CC 150 - Business Computers 1

This course is the first part of an introduction to the computer skills required in business today. It provides the student with an introduction to computer file management and Microsoft Word.

CC 151 - Business Computers 2

This course will introduce and further develop Microsoft Excel skills that the student will need use in subsequent semesters and in the business world. Upon completion of the course, students will be able to prepare tables and graphs, use input fields, understand and be able to use Microsoft Excel insert functions and specialized functions. These functions include goal seeking, solver and data analysis.

CC 205 - Global Entrepreneurship

FITT Course: Global Entrepreneurship will introduce students to the fundamentals of International Trade. The student will learn to understand the context in which international trade takes place and recognizes the opportunities and challenges it represents for business. Students will learn to apply this knowledge to operate successfully in the international business environment.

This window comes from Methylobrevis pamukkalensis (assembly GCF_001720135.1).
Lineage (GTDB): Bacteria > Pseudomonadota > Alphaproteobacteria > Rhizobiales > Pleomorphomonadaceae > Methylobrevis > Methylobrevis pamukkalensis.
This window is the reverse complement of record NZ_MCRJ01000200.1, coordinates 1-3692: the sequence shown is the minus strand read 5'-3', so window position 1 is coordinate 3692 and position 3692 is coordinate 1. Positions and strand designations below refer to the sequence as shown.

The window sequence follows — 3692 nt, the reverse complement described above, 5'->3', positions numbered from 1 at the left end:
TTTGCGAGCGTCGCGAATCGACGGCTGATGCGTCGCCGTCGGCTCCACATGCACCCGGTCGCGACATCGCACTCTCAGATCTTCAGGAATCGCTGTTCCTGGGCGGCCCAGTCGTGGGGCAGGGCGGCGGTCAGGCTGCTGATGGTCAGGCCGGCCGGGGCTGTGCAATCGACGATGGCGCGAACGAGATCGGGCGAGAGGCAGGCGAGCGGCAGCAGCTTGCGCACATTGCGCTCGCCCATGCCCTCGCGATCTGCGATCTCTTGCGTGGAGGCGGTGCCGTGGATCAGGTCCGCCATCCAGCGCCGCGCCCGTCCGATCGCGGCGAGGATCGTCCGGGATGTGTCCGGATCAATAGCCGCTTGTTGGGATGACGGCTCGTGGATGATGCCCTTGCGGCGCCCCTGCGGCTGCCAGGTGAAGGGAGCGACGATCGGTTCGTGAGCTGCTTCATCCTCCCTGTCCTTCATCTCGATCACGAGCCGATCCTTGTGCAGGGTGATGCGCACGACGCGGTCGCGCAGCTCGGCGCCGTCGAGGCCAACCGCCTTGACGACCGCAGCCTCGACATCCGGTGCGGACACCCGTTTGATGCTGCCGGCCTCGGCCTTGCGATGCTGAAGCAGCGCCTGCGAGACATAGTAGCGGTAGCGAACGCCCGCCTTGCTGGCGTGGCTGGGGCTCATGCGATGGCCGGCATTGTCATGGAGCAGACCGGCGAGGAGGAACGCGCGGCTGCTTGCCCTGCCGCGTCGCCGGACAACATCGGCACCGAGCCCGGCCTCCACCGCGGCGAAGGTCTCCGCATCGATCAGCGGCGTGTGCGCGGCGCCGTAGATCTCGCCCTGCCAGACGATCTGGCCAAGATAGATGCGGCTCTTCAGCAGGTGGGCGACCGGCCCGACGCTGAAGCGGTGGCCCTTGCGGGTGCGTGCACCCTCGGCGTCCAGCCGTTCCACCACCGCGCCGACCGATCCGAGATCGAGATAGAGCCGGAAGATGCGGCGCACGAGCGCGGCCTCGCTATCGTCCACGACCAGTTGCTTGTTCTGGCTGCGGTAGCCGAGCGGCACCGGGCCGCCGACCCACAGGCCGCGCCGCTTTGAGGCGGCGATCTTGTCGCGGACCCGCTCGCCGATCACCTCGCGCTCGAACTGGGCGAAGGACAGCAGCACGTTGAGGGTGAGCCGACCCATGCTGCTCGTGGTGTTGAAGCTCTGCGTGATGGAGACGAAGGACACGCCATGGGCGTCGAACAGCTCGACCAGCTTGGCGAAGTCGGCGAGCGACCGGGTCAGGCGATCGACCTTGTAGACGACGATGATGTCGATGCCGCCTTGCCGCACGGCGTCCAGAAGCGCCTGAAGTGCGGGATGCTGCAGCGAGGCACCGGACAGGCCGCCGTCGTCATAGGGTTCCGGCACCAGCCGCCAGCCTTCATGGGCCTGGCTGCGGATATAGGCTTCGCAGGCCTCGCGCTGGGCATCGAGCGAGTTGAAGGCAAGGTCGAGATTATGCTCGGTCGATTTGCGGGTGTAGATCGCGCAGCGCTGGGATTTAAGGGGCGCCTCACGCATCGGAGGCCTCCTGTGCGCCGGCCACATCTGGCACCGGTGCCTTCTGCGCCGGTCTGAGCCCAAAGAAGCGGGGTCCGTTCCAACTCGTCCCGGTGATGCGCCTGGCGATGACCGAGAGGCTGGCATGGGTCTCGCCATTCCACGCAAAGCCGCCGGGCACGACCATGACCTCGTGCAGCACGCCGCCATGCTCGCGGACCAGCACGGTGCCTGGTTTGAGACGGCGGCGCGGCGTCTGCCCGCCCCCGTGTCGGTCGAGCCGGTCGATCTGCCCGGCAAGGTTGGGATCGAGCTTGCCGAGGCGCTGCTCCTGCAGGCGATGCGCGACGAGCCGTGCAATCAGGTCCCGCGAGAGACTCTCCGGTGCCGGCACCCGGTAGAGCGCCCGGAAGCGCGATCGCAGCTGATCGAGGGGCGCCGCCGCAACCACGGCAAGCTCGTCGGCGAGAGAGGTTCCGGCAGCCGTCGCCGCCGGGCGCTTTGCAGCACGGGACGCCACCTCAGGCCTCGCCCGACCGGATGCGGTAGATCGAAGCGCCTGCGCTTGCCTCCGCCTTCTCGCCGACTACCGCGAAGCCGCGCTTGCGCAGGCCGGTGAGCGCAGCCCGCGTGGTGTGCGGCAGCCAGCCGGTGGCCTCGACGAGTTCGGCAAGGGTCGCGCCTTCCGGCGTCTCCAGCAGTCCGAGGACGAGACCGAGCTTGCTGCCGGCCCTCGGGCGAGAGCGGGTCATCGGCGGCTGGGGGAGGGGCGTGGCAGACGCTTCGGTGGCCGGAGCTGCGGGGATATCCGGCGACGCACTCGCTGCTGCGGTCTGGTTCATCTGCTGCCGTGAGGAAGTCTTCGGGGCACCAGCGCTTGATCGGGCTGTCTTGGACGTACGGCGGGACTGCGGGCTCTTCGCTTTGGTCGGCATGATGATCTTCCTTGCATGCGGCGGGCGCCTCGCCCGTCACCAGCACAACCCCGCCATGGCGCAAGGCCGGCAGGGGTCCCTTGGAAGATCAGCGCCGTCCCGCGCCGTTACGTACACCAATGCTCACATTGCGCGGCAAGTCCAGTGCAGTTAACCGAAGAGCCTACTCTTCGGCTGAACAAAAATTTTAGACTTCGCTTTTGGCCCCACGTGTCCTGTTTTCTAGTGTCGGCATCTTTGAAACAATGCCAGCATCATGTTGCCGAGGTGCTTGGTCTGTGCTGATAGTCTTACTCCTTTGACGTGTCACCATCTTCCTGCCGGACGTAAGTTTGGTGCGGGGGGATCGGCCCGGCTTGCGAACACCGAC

CC 210 - Legal Aspects of International Law

FITT Course: This course presents the basic legal principles of carrying on international business. It covers the legal implications of international business activities, discusses the legal aspects related to intellectual property, competition and antitrust laws, public trade law and legal issues related to E-commerce in international business.

CC 215 - International Trade Management